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Lane attended Sherborne School and graduated with a degree in English from Trinity College, Cambridge, where he also did graduate work on the poet T. S. Eliot. After graduation, he worked as a freelance writer and book reviewer for The Independent, where he was appointed deputy literary editor in 1989. In 1991, Lane was appointed film critic for the Independent on Sunday.
In 1993, Lane was asked by The New Yorker's then-editor, Tina Brown, to join the magazine as a film critic. Lane now shares the role with David Denby. He also contributes longer pieces on film subjects—such as Alfred Hitchcock, Buster Keaton, and Grace Kelly—as well as other aspects of literature (Ian Fleming and Patrick Leigh Fermor) and the arts (The Adventures of Tintin).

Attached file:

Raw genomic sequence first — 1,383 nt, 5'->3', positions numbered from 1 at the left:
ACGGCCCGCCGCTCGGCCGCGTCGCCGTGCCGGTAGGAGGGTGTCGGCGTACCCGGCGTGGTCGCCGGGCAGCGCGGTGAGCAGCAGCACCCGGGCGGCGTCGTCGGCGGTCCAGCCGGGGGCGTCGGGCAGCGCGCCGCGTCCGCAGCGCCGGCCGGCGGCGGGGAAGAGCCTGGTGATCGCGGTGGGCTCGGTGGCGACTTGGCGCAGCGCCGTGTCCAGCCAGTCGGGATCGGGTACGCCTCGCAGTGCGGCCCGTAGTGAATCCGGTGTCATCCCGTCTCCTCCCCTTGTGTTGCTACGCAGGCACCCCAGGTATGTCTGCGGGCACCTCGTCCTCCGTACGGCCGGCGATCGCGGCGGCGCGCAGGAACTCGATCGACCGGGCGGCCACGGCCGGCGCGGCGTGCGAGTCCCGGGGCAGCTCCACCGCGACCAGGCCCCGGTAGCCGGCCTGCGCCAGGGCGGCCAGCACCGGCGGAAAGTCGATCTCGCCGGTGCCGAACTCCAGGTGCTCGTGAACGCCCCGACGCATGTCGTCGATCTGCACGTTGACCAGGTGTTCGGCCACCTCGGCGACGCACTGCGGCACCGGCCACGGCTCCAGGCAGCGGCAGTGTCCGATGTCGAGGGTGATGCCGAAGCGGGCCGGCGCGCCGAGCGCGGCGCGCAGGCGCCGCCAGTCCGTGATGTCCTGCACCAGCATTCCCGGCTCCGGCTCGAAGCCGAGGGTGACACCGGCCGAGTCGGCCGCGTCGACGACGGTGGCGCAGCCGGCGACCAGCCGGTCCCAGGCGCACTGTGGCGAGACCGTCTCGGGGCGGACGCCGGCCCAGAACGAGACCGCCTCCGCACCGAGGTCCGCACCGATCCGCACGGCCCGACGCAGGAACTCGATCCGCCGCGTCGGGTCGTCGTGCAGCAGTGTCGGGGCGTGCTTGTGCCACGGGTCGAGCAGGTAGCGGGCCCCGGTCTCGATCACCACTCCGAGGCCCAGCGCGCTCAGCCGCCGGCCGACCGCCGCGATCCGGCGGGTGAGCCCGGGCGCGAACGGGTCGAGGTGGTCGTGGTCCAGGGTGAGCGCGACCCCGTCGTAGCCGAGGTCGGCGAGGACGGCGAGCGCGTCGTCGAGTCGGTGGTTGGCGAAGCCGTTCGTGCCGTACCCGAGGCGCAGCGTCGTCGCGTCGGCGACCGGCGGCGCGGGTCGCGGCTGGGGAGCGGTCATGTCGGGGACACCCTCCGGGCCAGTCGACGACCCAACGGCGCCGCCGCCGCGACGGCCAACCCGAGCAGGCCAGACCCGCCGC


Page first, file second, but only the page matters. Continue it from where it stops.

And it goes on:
A collection of 140 of his The New Yorker reviews, essays, and profiles was published in 2002 under the title Nobody's Perfect—a nod to the final line of the film Some Like it Hot. A profile of the film's director, Billy Wilder, ends the book.
In his introduction to Nobody's Perfect: Writings from The New Yorker, Lane mentions five maxims that should be obeyed by anyone who, having tried and failed to gain respectable employment, has decided to throw in the sponge and become a movie critic instead:
The explanation for the 5th maxim is a good example of Lane's style:
Anthony Lane was awarded the 2001 National Magazine Award for Reviews & Criticism, for three of his articles:
Lane has also been nominated for National Magazine Awards on a number of other occasions, including